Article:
Latest answer posted July 15, 2020 12:23 pm UTC

4 educator answers

The Prince

The Prince flew in the face of a prevailing theory that a virtuous prince would rule most successfully. Instead Machiavelli advised that too much virtue could be the downfall of a ruler and that...

Latest answer posted July 25, 2017 1:19 pm UTC

2 educator answers

The Prince

According to Machiavelli, it is better for a ruler to be feared than to be loved. This is the case, he says, because a ruler who is feared is less likely to be overthrown. In other words,...

Latest answer posted May 3, 2011 8:36 am UTC

1 educator answer

The Prince

The main criticism that modern readers level at Machiavelli is that his notion that the "ends justify the means," when put in practice by governments, can lead to horrific consequences. In a modern...

Latest answer posted July 31, 2018 6:45 pm UTC

2 educator answers

The Prince

As Machiavelli explains in Chapter 16 of The Prince, it is better to be stingy, though he notes that it can be advantageous to cultivate a reputation for generosity. However, the lavish displays...

Latest answer posted January 20, 2019 9:04 pm UTC

2 educator answers

The Prince

In The Prince, Machiavelli makes a dramatic break from former advice books to princes by distinguishing between virtue and the perception of virtue. To Machiavelli, it is more important for a...

Latest answer posted August 24, 2019 11:10 pm UTC

1 educator answer

The Prince

Machiavelli is considered the first political realist because he argued in The Prince that a ruler does not have to be virtuous but merely appear virtuous to the people. In fact, he goes on to say,...

Latest answer posted July 2, 2018 11:29 pm UTC

3 educator answers

The Prince

Lord Macaulay notes in his essay on Machiavelli that The Prince was so shocking both to Machiavelli's contemporaries and to succeeding generations that they strove to account for it by various...

Latest answer posted December 8, 2019 3:54 pm UTC

4 educator answers

The Prince

At the time when Machiavelli wrote The Prince most Italian states relied on mercenaries for their defense. Machiavelli's own Republic of Florence was one such state, much to Machiavelli's...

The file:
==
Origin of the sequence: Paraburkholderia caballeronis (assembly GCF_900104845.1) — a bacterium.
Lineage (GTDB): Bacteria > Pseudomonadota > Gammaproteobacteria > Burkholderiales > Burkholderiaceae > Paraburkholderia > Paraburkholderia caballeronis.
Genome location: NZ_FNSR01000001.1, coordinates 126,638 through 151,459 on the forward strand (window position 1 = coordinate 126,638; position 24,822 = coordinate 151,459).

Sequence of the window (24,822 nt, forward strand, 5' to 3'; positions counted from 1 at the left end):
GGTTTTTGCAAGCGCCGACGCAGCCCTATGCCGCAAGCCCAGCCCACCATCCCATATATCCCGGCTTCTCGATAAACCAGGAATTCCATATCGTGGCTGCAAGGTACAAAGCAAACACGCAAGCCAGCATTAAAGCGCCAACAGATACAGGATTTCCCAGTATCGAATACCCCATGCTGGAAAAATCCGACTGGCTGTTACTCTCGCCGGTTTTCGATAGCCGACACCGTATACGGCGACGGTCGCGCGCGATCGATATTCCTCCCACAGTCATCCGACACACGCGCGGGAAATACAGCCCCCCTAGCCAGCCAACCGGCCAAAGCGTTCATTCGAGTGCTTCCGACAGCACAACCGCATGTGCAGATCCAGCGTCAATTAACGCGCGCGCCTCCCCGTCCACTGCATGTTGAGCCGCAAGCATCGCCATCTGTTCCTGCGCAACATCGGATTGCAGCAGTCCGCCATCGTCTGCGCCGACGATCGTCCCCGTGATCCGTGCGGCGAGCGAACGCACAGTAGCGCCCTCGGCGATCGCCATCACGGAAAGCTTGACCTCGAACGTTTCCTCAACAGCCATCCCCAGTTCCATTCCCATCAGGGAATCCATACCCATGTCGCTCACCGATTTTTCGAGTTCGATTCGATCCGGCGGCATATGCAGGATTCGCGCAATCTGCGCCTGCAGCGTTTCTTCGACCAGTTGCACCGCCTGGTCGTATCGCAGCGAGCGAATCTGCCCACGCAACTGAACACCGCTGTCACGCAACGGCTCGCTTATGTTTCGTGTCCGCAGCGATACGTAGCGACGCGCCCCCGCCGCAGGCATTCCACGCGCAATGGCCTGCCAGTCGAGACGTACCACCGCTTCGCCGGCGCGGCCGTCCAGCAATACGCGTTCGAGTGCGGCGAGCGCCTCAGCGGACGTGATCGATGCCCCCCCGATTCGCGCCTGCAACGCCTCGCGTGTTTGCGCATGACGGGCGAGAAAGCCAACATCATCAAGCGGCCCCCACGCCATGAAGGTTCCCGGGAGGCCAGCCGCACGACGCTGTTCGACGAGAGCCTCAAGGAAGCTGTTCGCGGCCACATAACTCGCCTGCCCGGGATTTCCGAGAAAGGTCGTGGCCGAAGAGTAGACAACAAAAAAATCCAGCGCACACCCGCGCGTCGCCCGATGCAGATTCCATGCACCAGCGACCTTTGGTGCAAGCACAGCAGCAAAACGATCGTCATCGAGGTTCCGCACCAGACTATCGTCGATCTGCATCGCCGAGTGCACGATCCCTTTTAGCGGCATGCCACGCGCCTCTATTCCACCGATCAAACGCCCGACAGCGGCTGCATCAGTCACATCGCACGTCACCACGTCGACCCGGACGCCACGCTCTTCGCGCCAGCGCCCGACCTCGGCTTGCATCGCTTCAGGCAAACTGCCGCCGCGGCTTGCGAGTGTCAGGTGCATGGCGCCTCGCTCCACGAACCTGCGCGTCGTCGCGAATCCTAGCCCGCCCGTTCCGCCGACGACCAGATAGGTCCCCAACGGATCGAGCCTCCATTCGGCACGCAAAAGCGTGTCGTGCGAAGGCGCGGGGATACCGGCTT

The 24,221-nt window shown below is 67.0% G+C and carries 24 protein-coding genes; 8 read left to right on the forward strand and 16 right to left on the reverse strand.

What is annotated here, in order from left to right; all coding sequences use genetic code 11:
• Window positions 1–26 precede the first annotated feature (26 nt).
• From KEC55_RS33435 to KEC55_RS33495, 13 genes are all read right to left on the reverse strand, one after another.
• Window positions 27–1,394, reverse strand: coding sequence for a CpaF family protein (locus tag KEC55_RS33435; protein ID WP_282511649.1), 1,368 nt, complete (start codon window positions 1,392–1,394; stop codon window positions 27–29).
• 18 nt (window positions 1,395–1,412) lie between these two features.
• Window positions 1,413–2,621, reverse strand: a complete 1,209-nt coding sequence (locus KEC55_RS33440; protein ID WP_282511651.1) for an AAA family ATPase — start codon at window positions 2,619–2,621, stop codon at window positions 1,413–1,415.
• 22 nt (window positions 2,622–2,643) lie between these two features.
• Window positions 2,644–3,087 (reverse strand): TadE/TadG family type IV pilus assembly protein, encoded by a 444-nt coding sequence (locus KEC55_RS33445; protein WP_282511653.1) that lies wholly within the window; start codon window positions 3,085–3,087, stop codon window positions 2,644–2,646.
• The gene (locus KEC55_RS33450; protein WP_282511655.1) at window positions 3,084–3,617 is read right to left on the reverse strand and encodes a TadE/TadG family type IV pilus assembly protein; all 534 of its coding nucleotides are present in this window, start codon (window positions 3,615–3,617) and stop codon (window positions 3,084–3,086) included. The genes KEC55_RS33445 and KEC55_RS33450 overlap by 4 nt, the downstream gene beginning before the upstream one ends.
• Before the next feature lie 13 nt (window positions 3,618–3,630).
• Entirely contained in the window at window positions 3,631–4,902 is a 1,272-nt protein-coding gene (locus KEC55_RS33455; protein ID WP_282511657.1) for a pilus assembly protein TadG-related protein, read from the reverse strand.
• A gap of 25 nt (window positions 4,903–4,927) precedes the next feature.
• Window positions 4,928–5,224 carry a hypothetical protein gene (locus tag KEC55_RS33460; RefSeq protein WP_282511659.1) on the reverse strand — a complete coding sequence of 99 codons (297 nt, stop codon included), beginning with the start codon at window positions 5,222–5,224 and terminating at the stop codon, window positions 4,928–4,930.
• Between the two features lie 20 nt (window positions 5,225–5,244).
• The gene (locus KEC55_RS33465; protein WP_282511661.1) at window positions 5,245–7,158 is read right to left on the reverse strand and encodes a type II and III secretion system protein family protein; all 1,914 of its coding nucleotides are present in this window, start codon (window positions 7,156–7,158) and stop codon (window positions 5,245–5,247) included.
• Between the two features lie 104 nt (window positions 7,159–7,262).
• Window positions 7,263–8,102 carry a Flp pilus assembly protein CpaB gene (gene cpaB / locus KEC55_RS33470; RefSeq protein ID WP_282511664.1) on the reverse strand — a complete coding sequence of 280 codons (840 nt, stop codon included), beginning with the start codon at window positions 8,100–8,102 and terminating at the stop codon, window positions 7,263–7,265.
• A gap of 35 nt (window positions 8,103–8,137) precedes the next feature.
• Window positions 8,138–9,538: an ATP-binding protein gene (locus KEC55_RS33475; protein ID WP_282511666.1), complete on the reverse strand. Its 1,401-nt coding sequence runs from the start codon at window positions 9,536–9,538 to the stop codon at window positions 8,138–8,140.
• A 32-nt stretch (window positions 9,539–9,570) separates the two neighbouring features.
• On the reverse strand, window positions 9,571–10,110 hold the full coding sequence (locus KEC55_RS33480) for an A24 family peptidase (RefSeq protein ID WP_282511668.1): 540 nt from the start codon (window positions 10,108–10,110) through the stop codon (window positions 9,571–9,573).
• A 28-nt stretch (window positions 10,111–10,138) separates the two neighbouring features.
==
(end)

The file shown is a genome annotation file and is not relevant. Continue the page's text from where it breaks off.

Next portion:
Latest answer posted August 28, 2019 6:48 am UTC

3 educator answers

The Prince

In The Prince, Machiavelli depicts humankind as far more motivated by fear than by love. Since The Prince is a work about how a prince can best maintain his power, Machiavelli advises princes to...

Latest answer posted September 26, 2018 12:14 am UTC

2 educator answers

The Prince

A Machiavellian leader should lie to his subjects if it is necessary. A leader has to always act in ways that will make his people respect him, even if this means that he has to break his word....

Latest answer posted November 22, 2011 2:51 am UTC

1 educator answer

The Prince

This question refers to one of the most famous statements in all of Machiavelli, regarding the question of whether it is better to rule by fear than love. Machiavelli, in answering this question,...

Latest answer posted April 14, 2019 9:15 pm UTC

2 educator answers

The Prince

Renaissance humanism is considered to have first developed in Florence, Italy, beginning in the 14thC. for a variety of reasons, and perhaps the two most important are the rise of the Medici...

Latest answer posted November 1, 2014 8:13 pm UTC

1 educator answer

The Prince